Though Daisy’s ricefish are fairly adaptable, they’ll really thrive in a biotope tank that mimics their native habitat. A planted aquarium is a must and sandy substrate is preferred. Be sure to decorate generously with driftwood and smooth rocks. Your fish may also appreciate a sprinkling of leaf litter.
Diet and Feeding
Daisy’s ricefish are omnivores likely to accept a wide variety of foods. The challenge is finding foods small enough to fit in their tiny mouths. These fish will thrive on a combination of omnivore flake foods, micro-pellets, and freeze-dried brine shrimp or bloodworms. Ideal frozen foods include daphnia, baby brine shrimp, and smaller bloodworms.
In the wild, this species has been observed grazing from solid surfaces, so algae may be part of their natural diet. A heavily planted tank is best for cultivating this kind of habitat and will also provide plenty of surface area on which edible biofilm will accumulate.
Temperament and Tank Mates
The Daisy’s ricefish is a peaceful species that can be quite active when kept in large enough schools. Though they’re gentle enough on their own, these fish are too small for the typical community tank. They’re best kept in a small school in a nano tank or with similar-sized species in a large community tank. If you plan to breed these fish, they should be kept alone.
These fish typically inhabit the middle to upper level of the water column, so they can easily be kept with small bottom dwellers like pygmy Corydoras or small catfish like Otocinclus. Some of the best tankmates may be freshwater dwarf shrimp. The adult shrimp will be too large for Daisy’s ricefish to eat and this species is unlikely to feed on baby shrimp if they’re on the bottom of the tank.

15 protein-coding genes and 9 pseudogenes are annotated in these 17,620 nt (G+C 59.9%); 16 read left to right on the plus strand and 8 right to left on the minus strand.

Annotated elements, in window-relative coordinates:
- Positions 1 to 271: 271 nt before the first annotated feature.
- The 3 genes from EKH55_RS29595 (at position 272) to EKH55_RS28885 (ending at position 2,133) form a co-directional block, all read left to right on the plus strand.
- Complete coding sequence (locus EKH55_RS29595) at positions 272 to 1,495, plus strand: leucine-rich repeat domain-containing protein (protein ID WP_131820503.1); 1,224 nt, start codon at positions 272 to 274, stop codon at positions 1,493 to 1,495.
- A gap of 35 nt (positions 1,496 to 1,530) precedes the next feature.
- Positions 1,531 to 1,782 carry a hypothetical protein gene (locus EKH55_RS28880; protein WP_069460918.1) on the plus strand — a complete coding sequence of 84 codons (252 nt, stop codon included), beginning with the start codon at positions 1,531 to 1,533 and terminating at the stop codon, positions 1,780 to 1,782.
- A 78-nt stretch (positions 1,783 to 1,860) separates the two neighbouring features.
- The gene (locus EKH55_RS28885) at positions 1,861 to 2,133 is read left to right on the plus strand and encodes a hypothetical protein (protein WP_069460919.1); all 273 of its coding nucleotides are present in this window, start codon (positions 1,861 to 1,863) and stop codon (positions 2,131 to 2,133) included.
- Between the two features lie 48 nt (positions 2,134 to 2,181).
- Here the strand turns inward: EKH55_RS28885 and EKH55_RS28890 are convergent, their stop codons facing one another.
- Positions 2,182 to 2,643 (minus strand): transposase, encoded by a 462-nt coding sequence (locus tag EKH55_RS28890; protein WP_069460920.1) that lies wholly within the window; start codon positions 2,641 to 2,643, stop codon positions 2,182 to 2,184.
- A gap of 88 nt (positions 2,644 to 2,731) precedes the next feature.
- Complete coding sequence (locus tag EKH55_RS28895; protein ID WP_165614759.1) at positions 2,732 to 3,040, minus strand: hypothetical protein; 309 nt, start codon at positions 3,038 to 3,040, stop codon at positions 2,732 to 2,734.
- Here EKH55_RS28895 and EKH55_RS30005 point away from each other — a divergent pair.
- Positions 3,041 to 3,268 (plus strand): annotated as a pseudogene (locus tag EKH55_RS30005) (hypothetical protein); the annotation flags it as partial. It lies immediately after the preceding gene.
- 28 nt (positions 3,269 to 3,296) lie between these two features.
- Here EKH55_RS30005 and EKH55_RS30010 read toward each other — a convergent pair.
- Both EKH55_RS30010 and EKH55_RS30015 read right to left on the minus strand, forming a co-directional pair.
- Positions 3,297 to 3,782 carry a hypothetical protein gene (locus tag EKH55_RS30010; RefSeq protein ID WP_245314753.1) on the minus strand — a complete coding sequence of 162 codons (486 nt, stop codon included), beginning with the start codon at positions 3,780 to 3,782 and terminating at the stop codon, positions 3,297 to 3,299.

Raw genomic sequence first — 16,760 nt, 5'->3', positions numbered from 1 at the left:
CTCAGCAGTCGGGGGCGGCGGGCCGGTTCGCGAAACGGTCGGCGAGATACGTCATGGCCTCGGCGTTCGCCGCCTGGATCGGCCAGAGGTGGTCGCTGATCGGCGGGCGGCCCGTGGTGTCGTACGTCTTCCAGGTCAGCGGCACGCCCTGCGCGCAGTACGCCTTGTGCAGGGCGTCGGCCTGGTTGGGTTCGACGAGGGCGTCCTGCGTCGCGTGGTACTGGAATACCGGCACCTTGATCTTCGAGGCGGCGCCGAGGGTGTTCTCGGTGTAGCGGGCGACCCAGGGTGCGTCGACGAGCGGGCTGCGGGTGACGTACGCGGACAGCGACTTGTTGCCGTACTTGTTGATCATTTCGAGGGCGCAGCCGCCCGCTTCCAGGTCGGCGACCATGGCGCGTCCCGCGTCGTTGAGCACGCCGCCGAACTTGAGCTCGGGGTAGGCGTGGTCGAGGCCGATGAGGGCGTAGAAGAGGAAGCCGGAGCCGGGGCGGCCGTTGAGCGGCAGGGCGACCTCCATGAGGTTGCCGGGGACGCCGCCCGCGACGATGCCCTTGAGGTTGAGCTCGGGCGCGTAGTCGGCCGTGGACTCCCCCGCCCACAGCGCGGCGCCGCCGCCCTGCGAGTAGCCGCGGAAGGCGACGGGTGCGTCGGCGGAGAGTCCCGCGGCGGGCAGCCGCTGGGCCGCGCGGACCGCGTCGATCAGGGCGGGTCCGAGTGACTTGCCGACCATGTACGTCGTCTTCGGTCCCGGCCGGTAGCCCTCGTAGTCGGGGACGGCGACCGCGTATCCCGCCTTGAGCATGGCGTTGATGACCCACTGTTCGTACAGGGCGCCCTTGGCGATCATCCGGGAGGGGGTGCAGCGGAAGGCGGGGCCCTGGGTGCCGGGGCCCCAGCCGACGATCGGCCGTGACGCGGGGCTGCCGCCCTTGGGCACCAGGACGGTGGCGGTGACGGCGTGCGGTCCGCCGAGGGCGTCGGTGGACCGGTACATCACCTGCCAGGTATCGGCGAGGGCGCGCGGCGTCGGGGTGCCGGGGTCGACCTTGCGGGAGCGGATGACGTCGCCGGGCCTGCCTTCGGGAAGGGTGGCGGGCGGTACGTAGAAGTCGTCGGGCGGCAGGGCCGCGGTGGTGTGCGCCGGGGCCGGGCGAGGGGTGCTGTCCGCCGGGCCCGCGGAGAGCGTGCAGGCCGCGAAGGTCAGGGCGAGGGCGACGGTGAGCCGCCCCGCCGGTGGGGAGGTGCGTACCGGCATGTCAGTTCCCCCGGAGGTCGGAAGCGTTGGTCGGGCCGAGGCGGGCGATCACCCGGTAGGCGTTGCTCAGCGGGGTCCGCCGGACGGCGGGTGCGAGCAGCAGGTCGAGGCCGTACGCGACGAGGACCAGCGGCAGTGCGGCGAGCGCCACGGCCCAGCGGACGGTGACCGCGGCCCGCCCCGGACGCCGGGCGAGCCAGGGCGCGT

Breeding Daisy’s Ricefish
Daisy’s ricefish are prolific breeders and reproduce readily in well maintained aquariums. Mature females are able to produce batches of 10 to 20 eggs every few days—even on a daily basis. If you prefer to avoid breeding your fish from the start, get your first fish from Shrimpy Business and dwell into the breeding habitats once you have everything set up for them.
Unlike many small freshwater fish, Daisy’s ricefish don’t scatter their eggs. Rather, the female expels the eggs in a single mass as the male fertilizes them. The adhesive eggs will continue to hang from the female’s body until she deposits them singly or in small groups among the vegetation in the tank. Fine-leaved stem plants make ideal spawning surfaces.
Daisy’s ricefish eggs hatch after a temperature-dependent incubation period that ranges from one to three weeks. The adult fish largely leave unhatched eggs alone, though they may feed on the free-swimming fry. Some of the fry will likely survive in more densely planted tanks, though you can also remove the eggs or fry to a separate rearing container. Just be mindful of housing fry from different spawning periods together—the older may feed on the younger and smaller fry.